Is Your AI Ethical?


Businesses should do their part to ensure products are designed judiciously to reflect core company values and provide audit trails of how AI is learned.

As we examine an increasing reliance on artificial intelligence (AI) and machine learning, it’s being revealed that AI can have a built-in bias, whether intentional or not.

In late 2019, Apple and Goldman Sachs faced allegations that the Apple Card used an algorithm that discriminated against women in credit-scoring evaluation – after Apple’s own co-founder Steve Wozniak and entrepreneur David Heinemeier Hansson received credit limits of 10-20 times higher than their wives.

See also: Act Now to Prevent Regulatory Derailment of the AI Boom

recent study also found that AI-based automated speech recognition (ASR) systems from Amazon, Apple, Google, IBM, and Microsoft exhibited substantial racial disparities, with an average word error rate (WER) of 0.35 for African American speakers, compared with 0.19 for Caucasian speakers. The study highlighted the need to invest resources into ensuring that ASR systems and speech researchers are broadly inclusive.

Companies are only beginning to understand issues with AI-based products and take action towards more ethical AI. A State of AI in the Enterprise survey from Deloitte found that 32% of executives ranked ethical issues as a top-three risk of AI, but most don’t yet have specific plans in place to address the risk.

The Road to Ethical AI

In the corporate world, AI is being used for everything from the development of new products and platforms to driving marketing initiatives and major business decisions. 

In a world where data is the new oil, it is increasingly tempting to throw all the data you can lay your hands on at a problem to best solve it quickly, cheaply, and accurately for your planned use case; however, it’s vital that the data that you collect, clean, and use to train such models is nurtured both on its inclusiveness, correctness, and its ethics.

Part of any major machine learning project that interacts with humanity should assess its fairness. Indeed, many standards groups are attempting to build consensuses around such ethics, such as the IEEE’s P7000 series on Ethics of Autonomous and Intelligent Systems.

While progress is being made within standards bodies, organizations can also take steps to do their part to ensure products are designed judiciously to reflect core company values, provide audit trails of how AI is learned, and finally be remediated if or when it discriminates or causes harm. If we cannot do so at the outset of AI design and ensure inclusive data for machine learning, we risk losing the benefits of AI altogether. Organizations using and creating AI-based products are recognizing that responsible innovation requires stronger internal governance.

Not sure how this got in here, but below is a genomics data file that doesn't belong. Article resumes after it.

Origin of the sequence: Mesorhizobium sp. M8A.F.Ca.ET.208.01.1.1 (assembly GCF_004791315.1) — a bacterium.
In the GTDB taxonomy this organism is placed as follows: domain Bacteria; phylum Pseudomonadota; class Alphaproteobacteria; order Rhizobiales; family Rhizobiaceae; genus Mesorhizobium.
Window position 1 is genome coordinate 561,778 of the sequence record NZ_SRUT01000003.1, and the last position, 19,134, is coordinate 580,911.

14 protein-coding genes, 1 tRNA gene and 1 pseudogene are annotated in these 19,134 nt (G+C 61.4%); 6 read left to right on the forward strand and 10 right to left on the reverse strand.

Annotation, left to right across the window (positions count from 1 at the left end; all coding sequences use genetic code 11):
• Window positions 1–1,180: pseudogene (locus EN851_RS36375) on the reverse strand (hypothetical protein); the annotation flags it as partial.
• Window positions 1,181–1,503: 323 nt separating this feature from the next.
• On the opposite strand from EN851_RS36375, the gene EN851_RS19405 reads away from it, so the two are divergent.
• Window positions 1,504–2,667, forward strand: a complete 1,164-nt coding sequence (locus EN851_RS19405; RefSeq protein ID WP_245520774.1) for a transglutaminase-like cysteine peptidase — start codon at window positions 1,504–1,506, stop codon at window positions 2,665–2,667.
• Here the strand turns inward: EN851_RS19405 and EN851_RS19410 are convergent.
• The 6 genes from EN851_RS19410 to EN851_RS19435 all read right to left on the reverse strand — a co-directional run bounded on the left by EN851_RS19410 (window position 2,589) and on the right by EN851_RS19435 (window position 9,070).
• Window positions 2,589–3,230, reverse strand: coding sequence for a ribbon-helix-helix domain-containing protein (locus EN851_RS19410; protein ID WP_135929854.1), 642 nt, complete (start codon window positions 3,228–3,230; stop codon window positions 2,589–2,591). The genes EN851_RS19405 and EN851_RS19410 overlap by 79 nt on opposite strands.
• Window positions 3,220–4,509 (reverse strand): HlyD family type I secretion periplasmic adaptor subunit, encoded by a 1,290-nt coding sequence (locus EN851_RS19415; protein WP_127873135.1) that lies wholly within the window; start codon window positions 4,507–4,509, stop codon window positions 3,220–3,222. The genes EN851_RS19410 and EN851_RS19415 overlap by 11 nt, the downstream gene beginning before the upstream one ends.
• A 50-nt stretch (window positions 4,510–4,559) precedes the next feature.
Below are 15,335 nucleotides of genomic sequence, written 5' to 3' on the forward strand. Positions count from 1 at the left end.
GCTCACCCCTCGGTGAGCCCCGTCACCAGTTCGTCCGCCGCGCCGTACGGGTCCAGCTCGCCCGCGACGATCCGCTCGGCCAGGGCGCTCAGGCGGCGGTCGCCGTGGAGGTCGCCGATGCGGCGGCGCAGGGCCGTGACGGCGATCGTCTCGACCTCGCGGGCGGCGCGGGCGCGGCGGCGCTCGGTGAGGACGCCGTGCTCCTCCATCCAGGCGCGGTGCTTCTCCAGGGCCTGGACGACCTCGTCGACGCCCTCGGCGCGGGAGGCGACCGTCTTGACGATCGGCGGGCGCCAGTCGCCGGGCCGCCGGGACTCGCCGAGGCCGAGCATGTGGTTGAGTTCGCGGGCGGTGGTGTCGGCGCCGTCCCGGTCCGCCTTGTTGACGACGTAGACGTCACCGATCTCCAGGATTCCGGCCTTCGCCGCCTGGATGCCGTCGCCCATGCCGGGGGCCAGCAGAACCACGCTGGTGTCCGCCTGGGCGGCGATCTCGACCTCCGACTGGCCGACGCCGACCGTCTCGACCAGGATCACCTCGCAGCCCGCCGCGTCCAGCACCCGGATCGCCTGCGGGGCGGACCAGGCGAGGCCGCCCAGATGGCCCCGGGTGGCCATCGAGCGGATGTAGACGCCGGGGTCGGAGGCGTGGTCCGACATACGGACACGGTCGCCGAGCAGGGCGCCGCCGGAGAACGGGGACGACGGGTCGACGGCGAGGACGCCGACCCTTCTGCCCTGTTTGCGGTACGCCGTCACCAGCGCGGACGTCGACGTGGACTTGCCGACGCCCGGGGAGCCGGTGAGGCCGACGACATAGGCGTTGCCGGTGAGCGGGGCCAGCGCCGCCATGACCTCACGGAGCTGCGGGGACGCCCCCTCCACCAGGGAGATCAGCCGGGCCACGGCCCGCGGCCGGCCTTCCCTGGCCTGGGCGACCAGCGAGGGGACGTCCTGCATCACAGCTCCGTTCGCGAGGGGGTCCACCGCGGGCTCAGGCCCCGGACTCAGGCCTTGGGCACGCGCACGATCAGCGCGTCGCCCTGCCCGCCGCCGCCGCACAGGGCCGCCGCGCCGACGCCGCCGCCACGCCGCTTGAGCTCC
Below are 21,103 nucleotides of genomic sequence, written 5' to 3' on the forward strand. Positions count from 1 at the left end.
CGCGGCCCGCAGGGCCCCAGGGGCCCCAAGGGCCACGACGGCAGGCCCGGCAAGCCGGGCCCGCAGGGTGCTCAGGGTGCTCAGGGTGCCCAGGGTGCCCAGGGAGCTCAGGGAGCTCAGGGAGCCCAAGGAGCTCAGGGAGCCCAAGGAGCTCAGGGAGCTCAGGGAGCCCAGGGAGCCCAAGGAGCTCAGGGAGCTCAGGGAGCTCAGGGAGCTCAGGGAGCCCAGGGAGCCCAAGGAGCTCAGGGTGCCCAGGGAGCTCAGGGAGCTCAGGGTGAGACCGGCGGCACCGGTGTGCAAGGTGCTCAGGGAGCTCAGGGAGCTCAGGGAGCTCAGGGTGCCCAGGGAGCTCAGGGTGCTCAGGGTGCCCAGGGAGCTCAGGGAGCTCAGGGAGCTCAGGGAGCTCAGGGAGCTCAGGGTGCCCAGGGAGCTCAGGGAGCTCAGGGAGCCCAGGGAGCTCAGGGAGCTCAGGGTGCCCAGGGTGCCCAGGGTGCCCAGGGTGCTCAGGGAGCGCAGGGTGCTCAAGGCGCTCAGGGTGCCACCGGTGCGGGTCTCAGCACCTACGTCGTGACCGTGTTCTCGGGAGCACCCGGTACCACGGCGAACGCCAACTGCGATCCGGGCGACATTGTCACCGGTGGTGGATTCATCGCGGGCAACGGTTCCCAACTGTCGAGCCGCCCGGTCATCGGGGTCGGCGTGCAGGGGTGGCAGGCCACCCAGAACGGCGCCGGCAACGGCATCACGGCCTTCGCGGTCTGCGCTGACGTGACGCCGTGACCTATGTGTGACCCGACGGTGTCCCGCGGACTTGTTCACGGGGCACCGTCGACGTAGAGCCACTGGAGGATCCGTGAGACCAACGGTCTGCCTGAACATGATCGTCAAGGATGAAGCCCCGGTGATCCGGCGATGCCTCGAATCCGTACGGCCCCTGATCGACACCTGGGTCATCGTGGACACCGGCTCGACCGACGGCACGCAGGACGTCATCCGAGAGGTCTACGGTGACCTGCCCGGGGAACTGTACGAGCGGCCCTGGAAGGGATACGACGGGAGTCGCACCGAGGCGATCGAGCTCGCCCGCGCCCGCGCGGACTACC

Getting Started

One solution is building internal ethics committees. For organizations, they can help with the design of AI-based products and services, while ensuring privacy, security, fairness, and ultimately building trust among consumers and partners.

But building ethics committees is easier said than done. It was reported that Google formed an AI ethics committee that was to meet quarterly in 2019, but it only lasted a week.

Luckily, a new report from the Ethics Institute at Northeastern University and Accenture entitled Building Data & AI Ethics Committees offers expert guidance.

The report states that when getting started with an ethics committee, it’s critical to put together the right team of people to represent organizational stakeholders. From there, they must think through and agree on key functions, values, principles, and processes. Key committee considerations include:

  • What are the basic values the committee is meant to protect?
  • What are the guiding principles in support of the values?
  • What are the types of expertise needed?
  • What are the standards by which committees make judgments?
  • How can the committee avoid bias and conflicts of interest?
  • When should the committee be consulted?
  • What authority does the committee have?

While forming and managing a committee may be difficult in the beginning, having one in place could help prevent AI issues down the road caused by biased product development, and better inform engagements and business decisions that will ultimately build trust and confidence with customers.

Andrew Bolster

About Andrew Bolster

Andrew Bolster is ML Team Lead at WhiteHat Security. He also sits on the IEEE’s Working group: Standard for Ethical considerations in Emulated Empathy in Autonomous and Intelligent Systems.

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